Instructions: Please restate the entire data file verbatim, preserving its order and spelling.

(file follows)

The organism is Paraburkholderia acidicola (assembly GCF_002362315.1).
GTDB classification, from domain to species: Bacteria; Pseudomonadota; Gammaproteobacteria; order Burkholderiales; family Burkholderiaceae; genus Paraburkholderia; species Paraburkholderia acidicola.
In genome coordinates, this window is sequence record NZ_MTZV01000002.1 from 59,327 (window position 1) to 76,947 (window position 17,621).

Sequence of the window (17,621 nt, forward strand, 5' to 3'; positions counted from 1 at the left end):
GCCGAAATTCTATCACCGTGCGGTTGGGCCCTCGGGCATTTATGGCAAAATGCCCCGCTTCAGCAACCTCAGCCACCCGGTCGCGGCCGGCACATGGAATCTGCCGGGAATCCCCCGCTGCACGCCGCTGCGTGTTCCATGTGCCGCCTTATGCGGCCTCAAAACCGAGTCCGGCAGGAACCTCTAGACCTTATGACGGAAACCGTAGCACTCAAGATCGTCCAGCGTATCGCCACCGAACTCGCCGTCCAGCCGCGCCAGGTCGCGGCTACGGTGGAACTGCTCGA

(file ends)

The organism is Paraburkholderia acidicola (assembly GCF_002362315.1).
GTDB classification, from domain to species: Bacteria; Pseudomonadota; Gammaproteobacteria; order Burkholderiales; family Burkholderiaceae; genus Paraburkholderia; species Paraburkholderia acidicola.
In genome coordinates, this window is sequence record NZ_MTZV01000002.1 from 59,327 (window position 1) to 76,947 (window position 17,621).

Sequence of the window (17,621 nt, forward strand, 5' to 3'; positions counted from 1 at the left end):
GCCGAAATTCTATCACCGTGCGGTTGGGCCCTCGGGCATTTATGGCAAAATGCCCCGCTTCAGCAACCTCAGCCACCCGGTCGCGGCCGGCACATGGAATCTGCCGGGAATCCCCCGCTGCACGCCGCTGCGTGTTCCATGTGCCGCCTTATGCGGCCTCAAAACCGAGTCCGGCAGGAACCTCTAGACCTTATGACGGAAACCGTAGCACTCAAGATCGTCCAGCGTATCGCCACCGAACTCGCCGTCCAGCCGCGCCAGGTCGCGGCTACGGTGGAACTGCTCGA